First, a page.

Lawsuit: Alexandria Police Blundered Big During Traffic Stop

Alexandria drivers might want to pay better attention to their driving habits and make certain they don’t get pulled over anytime in the near future.

A new case out of that central Louisiana city could have statewide or even nationwide implications when it comes to how law enforcement officers treat the Fourth Amendment.

While driving through the city, Mario Rosales allegedly failed to use his turn signal. Alexandria Police pulled him and passenger Gracie Lasyone over to the side of the road. Officers ordered Rosales and Lasyone out of their car. They frisked Rosales. Then they interrogated him and Lasyone about a litany of alleged drug crimes.

All this because Rosales allegedly failed to turn his blinker.

But did he, or didn’t he?

Rosales did, according to members of the Arlington, VA-based Institute for Justice (IJ), who reviewed the officers’ dash and body cam footage. IJ is a nonprofit law firm whose mission is to end widespread abuses of government power. Members of the firm represent the couple in a lawsuit against the Alexandria Police Department. The suit said officers had no reasonable basis to believe Rosales or Lasyone committed any drug crimes.

Members say police officers nationwide have a habit of pulling over motorists on the pretext of minor traffic infractions, even when the motorists broke no traffic laws, to search for evidence of other crimes.

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“Police departments have a strong incentive to search for evidence of crimes that will allow them to forfeit a driver’s car, cash, or other property — the proceeds of which police departments are often allowed to keep and spend as they wish. No surprise then that police routinely stop drivers for pretextual reasons, even when there is no reasonable suspicion of any crime,” according to IJ attorney Marie Miller.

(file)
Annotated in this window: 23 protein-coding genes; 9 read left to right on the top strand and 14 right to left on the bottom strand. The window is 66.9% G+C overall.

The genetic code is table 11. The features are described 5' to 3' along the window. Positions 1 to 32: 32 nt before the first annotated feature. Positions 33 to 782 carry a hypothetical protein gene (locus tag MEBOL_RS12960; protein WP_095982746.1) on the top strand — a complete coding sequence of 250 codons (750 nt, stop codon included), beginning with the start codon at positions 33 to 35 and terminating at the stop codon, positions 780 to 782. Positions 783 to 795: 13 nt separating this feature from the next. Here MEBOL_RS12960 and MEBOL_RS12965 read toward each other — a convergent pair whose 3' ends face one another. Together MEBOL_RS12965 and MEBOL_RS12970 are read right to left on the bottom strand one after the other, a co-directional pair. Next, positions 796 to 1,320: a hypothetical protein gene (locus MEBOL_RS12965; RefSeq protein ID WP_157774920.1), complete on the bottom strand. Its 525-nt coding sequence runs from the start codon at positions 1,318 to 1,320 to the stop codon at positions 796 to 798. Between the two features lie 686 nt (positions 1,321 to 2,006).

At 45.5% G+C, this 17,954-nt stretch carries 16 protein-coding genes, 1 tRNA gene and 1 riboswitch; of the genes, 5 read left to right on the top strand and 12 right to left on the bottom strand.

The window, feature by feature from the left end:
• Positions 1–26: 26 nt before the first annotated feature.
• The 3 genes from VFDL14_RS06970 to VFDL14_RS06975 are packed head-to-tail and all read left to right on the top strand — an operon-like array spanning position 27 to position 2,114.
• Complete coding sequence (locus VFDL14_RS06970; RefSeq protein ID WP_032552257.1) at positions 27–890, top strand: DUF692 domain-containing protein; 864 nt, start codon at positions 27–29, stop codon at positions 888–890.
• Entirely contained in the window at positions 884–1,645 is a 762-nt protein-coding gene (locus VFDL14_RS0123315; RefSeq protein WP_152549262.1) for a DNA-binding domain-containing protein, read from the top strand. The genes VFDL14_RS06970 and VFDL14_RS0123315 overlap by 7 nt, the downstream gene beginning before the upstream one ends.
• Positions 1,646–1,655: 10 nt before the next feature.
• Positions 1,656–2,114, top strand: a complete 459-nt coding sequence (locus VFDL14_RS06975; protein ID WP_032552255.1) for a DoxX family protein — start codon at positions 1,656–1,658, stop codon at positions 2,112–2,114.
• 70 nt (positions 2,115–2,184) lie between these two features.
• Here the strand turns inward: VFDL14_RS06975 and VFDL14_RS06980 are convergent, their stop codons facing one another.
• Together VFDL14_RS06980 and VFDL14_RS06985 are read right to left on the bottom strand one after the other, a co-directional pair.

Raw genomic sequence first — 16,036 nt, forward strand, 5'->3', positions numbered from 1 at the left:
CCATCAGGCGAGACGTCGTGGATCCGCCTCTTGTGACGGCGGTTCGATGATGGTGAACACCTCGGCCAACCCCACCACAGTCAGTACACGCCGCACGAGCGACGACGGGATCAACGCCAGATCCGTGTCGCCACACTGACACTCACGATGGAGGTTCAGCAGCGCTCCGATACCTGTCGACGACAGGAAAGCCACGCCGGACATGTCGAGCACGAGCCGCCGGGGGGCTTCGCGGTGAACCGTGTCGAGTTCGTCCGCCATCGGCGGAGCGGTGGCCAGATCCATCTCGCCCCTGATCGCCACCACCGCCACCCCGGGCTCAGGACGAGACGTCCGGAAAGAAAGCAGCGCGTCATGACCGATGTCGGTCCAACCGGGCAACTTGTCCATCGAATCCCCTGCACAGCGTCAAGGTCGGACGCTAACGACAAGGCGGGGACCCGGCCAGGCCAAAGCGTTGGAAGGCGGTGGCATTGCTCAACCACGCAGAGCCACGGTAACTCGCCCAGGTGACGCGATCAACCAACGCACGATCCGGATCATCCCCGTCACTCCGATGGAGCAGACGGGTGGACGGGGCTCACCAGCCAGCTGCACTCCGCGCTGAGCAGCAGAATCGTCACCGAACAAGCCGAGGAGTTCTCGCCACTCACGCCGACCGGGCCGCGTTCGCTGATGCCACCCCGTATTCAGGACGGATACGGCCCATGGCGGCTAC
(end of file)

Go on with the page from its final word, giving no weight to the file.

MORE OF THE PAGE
“But under the Constitution, nobody should be treated like a criminal without some reasonable basis for believing they’ve committed a crime. The Fourth Amendment promises freedom from unreasonable seizures, including traffic stops. And although the U.S. Supreme Court has held that police officers can pull motorists over for even trivial traffic offenses, they cannot do so based on fabricated crimes. Even when a driver has committed a traffic violation, any investigation must be limited to crimes the police reasonably suspect the motorist to be guilty of — based not on hunches, but on objective evidence.”

IJ previously ranked Louisiana with a grade of D+ for its civil forfeiture laws.

Members of the New Orleans-based Pelican Institute for Public Policy in 2021 proposed several ways to rein in Louisiana’s civil forfeiture asset problems.

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Those suggestions include requiring a conviction for the accused party and setting a minimum value for property eligible for seizure to protect low-income property owners. Another suggestion was putting all forfeiture-related funds into a neutral account such as the state general fund or education fund, thus removing any incentive to engage in for-profit policing.



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